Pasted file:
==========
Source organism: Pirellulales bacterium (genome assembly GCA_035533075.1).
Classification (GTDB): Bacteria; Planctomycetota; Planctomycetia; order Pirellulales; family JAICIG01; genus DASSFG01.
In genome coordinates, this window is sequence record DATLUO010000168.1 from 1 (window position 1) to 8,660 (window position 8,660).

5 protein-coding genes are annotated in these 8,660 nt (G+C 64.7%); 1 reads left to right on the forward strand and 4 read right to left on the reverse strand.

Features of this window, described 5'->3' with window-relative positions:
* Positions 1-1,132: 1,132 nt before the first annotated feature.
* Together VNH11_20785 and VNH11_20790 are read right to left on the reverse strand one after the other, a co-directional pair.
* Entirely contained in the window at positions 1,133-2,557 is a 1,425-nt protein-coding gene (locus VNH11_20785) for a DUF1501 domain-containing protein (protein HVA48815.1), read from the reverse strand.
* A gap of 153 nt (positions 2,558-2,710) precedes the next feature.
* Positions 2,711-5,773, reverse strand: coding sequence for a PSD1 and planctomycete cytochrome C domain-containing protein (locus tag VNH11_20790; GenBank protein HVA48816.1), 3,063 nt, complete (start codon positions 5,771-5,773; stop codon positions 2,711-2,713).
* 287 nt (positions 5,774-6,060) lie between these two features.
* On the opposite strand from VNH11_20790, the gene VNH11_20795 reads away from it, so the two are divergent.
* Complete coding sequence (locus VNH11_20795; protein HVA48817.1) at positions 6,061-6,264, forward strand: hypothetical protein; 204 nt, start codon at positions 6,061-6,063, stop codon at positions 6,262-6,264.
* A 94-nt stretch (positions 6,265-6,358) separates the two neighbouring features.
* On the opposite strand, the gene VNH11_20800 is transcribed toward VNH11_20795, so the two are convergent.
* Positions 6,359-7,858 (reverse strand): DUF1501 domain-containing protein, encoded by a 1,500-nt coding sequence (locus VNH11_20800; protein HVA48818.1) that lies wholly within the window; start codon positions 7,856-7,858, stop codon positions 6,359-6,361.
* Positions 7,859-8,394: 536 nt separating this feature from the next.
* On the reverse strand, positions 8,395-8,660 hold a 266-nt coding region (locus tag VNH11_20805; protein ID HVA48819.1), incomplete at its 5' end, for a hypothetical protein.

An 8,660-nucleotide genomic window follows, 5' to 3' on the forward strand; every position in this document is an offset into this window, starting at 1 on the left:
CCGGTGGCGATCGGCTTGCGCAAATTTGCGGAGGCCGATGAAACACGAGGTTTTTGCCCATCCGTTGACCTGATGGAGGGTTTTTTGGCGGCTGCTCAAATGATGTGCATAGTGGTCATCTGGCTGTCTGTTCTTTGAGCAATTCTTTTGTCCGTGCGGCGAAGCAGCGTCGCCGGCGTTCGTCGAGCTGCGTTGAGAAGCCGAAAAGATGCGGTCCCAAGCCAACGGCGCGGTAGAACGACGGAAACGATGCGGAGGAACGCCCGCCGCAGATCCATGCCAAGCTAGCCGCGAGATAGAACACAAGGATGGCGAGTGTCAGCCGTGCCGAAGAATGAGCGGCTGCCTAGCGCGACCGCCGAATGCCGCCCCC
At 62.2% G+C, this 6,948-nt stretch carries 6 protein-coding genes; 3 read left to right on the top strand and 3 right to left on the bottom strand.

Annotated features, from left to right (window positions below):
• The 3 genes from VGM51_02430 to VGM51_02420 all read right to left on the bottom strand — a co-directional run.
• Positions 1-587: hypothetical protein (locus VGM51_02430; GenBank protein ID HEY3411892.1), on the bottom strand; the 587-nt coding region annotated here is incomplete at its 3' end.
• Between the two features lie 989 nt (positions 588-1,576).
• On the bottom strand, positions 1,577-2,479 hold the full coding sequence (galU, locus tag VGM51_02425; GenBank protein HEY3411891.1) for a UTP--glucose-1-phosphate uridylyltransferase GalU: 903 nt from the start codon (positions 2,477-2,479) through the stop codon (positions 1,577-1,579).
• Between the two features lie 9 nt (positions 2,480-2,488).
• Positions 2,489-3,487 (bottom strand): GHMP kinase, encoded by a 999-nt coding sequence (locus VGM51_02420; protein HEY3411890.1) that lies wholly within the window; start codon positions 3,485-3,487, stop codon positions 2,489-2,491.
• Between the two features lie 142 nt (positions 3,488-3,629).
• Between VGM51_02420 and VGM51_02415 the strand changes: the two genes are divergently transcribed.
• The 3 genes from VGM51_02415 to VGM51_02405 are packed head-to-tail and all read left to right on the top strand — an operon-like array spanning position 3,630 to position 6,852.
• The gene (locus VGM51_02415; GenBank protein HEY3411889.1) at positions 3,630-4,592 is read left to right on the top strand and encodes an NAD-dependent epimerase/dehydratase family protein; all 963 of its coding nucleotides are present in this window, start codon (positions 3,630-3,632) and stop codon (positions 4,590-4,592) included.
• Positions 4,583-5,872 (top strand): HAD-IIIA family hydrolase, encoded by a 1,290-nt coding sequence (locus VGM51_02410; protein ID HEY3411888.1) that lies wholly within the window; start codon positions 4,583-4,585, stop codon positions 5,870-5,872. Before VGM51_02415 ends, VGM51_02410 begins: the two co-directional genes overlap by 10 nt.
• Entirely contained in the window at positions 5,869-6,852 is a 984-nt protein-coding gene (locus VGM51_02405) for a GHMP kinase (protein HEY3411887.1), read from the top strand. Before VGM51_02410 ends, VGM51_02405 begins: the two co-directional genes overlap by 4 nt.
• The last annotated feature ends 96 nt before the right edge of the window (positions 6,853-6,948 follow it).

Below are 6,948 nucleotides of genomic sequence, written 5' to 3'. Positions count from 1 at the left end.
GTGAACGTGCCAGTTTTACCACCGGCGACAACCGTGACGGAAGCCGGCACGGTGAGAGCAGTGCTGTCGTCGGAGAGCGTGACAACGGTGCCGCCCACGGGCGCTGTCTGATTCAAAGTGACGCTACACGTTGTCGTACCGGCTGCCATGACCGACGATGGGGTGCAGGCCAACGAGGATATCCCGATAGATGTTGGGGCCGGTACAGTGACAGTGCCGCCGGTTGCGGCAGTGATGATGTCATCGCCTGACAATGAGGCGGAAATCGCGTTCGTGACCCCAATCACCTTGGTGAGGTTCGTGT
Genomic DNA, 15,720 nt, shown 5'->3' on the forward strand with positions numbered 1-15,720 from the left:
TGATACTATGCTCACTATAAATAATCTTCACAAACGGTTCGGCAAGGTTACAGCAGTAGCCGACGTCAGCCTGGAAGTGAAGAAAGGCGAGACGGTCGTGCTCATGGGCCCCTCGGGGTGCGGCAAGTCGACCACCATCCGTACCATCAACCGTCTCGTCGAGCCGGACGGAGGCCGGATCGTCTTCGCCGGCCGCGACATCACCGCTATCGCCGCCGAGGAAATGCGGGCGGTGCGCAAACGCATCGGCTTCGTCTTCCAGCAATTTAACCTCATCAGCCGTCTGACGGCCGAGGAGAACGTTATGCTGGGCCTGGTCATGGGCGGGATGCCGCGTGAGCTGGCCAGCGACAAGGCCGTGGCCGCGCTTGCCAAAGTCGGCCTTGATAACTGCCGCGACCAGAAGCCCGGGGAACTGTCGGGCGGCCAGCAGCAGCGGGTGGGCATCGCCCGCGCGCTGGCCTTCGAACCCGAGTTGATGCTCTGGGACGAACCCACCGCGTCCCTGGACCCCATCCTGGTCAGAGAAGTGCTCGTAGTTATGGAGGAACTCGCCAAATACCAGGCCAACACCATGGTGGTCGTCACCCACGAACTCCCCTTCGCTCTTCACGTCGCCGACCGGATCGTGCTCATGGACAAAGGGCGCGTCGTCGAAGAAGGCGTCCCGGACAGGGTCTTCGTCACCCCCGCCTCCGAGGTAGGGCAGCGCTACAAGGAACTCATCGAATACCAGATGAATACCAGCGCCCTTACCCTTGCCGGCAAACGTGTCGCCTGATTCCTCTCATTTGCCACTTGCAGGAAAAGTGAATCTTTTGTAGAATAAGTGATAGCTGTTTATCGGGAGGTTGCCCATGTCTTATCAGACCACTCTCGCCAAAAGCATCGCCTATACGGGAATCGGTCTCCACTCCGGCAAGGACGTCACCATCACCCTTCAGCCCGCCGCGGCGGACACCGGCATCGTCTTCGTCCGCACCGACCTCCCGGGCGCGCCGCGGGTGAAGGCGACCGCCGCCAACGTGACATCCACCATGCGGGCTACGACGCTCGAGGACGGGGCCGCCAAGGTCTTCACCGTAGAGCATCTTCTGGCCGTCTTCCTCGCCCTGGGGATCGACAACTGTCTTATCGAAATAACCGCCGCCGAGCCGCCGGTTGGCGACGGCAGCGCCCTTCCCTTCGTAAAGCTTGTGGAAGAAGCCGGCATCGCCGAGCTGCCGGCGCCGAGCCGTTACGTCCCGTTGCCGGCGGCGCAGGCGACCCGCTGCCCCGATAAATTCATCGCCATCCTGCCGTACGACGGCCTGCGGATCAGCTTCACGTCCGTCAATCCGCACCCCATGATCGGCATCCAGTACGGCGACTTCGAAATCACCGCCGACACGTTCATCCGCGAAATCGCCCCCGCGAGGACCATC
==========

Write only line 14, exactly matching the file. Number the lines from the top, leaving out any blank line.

* A 94-nt stretch (positions 6,265-6,358) separates the two neighbouring features.